Our experience with customers who want to solve a problem, and for this article, mainly colour problems, is that they seldom have a clue what their problem is costing them. If asked for a budget, they normally just demand a quotation, and of course the less information we have, the less likely our quotation is going to be very helpful. On receipt of a quote, quite a few say that the price seems high. The obvious question from our side is, compared to what? So what are the bench marks?
Colour Measurement is a fairly complex issue, and the jump from a fan deck or hard copy colour guide to measuring colour accurately is quite large. Let’s look at some steps in the process.
How do we define initially, what the colour is? Usually a fairly worn suppliers fan deck is produced, and after a while, a colour is selected. These fan decks usually have less than 2000 different colours, while on the other hand our nifty Tablet screen sports an estimated 16 million options. Here is where the trouble starts.
A colour on a screen does not compare to a solid opaque colour, say in a fan deck or painted on a surface. There is no real way to compare one to the other. Price wise, the fan deck costs less that R 5000.00 while the Tablet may be up to R 20,000.00 and look much cooler!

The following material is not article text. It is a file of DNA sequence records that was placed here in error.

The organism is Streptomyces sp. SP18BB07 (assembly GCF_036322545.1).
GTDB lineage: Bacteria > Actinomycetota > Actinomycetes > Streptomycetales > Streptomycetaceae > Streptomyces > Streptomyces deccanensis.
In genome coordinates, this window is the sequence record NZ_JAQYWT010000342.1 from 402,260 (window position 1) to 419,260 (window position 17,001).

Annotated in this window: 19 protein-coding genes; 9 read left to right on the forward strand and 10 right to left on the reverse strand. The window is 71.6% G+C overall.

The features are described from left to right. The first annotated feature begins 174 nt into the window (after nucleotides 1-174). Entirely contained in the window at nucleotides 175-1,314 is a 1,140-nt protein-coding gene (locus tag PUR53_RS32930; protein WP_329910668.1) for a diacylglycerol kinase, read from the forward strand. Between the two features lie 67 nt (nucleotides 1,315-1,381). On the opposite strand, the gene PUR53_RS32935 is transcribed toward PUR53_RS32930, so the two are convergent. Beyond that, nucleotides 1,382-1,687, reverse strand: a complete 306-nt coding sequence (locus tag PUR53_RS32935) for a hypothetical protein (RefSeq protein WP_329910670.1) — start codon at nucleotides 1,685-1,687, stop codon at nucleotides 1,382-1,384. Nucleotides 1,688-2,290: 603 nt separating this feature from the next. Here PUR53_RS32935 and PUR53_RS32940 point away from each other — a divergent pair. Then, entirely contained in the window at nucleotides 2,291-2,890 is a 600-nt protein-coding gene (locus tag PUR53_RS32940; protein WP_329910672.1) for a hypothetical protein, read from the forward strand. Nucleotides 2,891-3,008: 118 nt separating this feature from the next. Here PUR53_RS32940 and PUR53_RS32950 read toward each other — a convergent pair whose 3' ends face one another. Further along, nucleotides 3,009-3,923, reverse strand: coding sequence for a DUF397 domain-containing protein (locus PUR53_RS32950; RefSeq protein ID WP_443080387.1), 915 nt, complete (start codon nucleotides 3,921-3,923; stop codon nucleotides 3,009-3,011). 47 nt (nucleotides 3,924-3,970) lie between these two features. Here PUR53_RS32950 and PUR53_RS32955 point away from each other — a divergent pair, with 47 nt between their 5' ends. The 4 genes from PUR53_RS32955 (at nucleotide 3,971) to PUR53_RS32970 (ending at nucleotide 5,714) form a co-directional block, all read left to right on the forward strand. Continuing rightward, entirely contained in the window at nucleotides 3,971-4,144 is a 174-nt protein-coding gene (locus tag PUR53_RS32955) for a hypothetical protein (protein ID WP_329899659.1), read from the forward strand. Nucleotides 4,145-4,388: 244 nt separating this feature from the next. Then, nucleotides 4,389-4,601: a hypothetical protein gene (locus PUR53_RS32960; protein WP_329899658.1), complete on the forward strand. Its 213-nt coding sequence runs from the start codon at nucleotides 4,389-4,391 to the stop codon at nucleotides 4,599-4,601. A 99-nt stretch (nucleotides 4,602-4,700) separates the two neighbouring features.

The next problem is, how do we check if the colour we wanted is the colour we have applied to our paint, or extruded as a plastic part?
Visual checking is fraught with errors, and even here it is recommended that a Colour Assessment Cabinet is used for visuals. This alone can cost R 20 – 50k.
The next step is to use a colour measurement device to compare colours, as in say a standard to a production batch. Here, the question is not so much whether you use a Colorimeter or a Spectrophotometer, but are you working to an international known standard (CIE), or not.
A basic CIE Colorimeter can cost R 40k going up to three times that, and a CIE Spectrophotometer can be double those prices.
Added to these costs are typically software to manage records and results, implementation and training to ensure correct usage, and annual certification charges.
Should you wish to predict colours, say for a paint supply business, you can add another R 80 – 120k.
In short, you need to know the cost of your problem.
Failure for a paint supplier to match its colour chart is critical, while a few plastic bottle tops may be arbitrary.
Auto manufacturers work to very tight specifications, while refinishers (Panel beaters) do not.
So the price is relative to the cost that you may incur if you lose a critical customer, screw up a designer perfume launch or ship a whole batch of clothing with half matched parts. (These days that would be a new fashion!)
But none of it is cheap like say a camera, or a shaver. These appliances are NOT mass produced, they are complex, and they have to adhere to global CIE standards.
If you think you have a problem, do the sums first, it may save you some time.